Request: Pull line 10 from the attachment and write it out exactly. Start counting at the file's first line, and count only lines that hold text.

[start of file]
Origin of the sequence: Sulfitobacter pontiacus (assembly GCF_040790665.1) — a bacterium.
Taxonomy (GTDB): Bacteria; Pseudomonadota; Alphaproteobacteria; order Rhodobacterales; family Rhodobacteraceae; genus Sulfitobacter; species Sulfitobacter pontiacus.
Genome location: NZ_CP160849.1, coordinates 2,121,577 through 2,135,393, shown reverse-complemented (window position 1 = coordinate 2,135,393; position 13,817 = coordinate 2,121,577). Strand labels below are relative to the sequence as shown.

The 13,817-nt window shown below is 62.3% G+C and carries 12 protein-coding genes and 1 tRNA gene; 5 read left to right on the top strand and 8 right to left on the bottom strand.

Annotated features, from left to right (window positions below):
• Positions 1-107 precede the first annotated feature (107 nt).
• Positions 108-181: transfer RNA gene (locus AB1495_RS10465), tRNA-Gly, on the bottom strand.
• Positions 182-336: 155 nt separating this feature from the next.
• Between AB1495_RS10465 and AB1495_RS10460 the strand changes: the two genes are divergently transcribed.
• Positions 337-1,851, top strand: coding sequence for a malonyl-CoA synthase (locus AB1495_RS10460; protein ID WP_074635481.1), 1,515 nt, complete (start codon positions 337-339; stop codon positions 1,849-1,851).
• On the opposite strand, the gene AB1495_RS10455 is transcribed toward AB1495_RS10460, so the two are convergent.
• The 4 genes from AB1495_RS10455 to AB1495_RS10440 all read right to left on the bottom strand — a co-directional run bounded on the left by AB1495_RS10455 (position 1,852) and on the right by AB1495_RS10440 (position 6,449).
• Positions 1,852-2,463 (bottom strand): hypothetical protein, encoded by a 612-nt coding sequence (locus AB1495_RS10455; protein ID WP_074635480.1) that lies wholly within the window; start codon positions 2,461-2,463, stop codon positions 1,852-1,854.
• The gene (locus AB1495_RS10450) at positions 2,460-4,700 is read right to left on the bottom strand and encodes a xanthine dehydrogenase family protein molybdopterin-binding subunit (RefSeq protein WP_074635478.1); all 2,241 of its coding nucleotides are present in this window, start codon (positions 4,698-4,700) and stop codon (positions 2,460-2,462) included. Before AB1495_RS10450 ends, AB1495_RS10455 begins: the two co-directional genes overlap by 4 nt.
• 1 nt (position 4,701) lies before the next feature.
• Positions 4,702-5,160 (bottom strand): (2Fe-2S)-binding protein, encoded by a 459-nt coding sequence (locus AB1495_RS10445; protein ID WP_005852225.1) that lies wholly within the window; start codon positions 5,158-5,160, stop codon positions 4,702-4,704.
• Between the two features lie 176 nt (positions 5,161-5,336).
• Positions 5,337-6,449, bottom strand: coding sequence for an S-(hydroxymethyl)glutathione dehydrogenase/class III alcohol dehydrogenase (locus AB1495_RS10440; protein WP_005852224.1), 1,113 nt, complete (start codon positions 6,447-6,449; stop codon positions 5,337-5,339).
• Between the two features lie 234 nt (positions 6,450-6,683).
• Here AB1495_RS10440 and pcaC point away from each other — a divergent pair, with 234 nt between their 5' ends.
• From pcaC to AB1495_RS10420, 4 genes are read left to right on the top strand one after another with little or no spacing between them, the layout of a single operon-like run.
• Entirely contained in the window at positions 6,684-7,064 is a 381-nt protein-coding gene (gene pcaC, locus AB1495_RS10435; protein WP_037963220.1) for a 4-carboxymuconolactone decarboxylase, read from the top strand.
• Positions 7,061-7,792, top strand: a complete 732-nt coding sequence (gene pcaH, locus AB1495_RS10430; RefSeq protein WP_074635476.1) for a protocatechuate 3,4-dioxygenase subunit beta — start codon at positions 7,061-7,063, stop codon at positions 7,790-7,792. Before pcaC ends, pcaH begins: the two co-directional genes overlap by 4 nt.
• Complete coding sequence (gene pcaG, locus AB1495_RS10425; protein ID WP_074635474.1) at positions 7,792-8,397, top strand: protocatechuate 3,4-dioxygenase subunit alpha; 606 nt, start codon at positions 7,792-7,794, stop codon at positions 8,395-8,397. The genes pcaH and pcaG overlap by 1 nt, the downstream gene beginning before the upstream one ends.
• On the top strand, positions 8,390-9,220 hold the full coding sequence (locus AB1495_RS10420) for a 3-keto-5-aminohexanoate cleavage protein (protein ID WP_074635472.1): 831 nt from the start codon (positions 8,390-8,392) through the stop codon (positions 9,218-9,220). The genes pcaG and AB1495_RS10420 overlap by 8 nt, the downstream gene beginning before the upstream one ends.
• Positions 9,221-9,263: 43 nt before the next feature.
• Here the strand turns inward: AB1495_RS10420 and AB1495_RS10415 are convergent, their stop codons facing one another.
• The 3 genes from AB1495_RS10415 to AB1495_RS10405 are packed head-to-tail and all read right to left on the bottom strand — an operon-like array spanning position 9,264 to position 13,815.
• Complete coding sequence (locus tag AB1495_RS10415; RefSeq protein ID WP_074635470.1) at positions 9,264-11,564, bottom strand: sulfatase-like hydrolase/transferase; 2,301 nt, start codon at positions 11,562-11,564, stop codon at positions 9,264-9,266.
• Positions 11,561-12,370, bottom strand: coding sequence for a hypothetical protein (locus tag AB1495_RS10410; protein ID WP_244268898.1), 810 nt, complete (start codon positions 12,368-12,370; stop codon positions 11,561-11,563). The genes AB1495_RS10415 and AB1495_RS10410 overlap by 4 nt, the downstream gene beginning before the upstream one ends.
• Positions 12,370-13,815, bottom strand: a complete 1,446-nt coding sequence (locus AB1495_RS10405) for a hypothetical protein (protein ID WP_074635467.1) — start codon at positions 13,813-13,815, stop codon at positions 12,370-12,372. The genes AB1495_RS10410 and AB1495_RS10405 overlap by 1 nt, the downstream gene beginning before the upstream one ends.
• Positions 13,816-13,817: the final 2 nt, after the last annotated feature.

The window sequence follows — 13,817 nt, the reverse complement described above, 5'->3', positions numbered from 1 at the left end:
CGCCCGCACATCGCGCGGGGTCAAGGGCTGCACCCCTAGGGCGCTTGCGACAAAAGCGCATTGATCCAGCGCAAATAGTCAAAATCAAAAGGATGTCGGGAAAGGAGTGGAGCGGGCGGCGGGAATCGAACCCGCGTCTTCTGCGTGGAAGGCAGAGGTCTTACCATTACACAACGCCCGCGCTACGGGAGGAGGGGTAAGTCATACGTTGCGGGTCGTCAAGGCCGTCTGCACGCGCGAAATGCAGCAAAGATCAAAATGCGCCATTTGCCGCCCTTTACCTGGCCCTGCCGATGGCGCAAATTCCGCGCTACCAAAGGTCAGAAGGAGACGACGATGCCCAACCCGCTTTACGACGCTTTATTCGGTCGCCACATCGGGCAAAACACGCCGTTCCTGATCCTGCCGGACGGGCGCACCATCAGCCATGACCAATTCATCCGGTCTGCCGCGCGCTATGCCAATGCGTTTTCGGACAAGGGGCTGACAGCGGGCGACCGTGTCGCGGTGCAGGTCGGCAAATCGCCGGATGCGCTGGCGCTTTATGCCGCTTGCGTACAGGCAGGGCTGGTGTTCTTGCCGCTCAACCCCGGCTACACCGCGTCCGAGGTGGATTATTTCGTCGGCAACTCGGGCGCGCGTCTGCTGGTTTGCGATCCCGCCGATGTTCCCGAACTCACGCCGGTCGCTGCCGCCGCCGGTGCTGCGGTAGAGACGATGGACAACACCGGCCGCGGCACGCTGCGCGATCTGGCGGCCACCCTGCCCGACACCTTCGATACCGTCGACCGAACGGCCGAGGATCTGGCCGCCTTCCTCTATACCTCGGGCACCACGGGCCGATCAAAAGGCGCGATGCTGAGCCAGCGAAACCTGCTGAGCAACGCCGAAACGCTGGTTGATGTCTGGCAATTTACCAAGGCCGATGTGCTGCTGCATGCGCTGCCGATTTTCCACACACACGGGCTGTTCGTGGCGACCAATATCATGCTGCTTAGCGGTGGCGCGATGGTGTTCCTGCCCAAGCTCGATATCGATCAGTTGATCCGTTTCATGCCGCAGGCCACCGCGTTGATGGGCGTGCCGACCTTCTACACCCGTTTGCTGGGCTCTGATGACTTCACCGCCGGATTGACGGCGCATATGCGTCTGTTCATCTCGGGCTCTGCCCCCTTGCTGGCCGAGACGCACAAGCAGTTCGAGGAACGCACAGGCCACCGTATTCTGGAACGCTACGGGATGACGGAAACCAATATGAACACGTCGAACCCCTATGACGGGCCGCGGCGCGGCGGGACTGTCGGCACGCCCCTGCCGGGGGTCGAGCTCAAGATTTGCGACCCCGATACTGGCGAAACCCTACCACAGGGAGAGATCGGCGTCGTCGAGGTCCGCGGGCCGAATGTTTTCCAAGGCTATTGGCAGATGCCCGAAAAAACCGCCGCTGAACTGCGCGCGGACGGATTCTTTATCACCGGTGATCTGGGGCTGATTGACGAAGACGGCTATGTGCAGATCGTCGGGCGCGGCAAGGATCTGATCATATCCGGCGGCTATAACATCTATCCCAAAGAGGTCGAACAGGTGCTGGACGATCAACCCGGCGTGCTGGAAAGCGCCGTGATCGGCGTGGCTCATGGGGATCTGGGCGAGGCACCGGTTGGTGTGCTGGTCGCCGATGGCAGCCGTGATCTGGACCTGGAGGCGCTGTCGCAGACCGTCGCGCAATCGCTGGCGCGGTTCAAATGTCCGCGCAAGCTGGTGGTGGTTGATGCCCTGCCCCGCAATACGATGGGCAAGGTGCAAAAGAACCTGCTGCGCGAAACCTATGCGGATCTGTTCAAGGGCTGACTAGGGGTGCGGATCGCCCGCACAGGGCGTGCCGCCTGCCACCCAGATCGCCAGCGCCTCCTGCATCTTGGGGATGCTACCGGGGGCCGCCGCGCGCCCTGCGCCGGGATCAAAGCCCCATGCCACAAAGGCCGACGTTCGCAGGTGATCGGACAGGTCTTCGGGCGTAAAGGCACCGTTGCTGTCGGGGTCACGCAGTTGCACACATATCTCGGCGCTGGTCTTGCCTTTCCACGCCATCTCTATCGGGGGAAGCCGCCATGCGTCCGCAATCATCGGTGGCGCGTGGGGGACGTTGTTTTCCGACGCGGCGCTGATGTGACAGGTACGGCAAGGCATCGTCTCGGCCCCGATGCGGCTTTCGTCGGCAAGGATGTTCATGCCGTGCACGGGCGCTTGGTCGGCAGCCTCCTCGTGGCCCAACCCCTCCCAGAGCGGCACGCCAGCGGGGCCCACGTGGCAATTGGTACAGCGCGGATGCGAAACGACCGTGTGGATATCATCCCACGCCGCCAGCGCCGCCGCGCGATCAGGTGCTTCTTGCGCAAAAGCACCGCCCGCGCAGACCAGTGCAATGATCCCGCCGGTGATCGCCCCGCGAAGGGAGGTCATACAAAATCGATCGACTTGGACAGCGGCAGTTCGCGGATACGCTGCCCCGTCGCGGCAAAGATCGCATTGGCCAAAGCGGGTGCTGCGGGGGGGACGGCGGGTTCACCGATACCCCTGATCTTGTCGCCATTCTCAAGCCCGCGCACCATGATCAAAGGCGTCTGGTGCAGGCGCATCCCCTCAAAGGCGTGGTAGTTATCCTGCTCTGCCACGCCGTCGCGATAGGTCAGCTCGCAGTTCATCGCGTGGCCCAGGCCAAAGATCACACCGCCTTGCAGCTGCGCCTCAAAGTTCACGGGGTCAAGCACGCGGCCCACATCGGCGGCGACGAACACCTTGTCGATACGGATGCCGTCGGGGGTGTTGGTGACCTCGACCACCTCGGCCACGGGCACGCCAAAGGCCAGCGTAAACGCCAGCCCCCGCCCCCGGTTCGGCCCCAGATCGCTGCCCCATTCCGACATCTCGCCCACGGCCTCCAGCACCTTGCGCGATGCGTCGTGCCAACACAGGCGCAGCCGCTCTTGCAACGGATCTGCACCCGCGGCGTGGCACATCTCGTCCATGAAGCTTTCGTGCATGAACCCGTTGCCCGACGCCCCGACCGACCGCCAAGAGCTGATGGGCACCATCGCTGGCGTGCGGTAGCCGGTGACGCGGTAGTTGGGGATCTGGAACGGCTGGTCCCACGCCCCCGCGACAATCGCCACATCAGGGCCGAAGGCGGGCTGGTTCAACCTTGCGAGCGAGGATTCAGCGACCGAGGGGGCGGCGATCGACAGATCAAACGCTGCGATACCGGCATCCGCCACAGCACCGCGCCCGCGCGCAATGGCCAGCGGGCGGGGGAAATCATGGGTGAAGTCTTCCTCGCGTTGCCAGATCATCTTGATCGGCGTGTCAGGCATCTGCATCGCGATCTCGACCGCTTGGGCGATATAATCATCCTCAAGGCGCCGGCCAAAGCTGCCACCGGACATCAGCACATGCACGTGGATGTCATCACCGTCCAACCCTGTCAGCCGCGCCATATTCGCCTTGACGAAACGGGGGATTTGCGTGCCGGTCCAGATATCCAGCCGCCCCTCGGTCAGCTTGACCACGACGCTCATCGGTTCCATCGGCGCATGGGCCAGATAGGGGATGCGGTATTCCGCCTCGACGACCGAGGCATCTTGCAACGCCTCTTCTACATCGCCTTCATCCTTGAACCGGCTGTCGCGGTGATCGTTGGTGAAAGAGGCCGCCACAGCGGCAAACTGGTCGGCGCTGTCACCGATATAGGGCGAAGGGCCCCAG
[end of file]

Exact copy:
• Positions 337-1,851, top strand: coding sequence for a malonyl-CoA synthase (locus AB1495_RS10460; protein ID WP_074635481.1), 1,515 nt, complete (start codon positions 337-339; stop codon positions 1,849-1,851).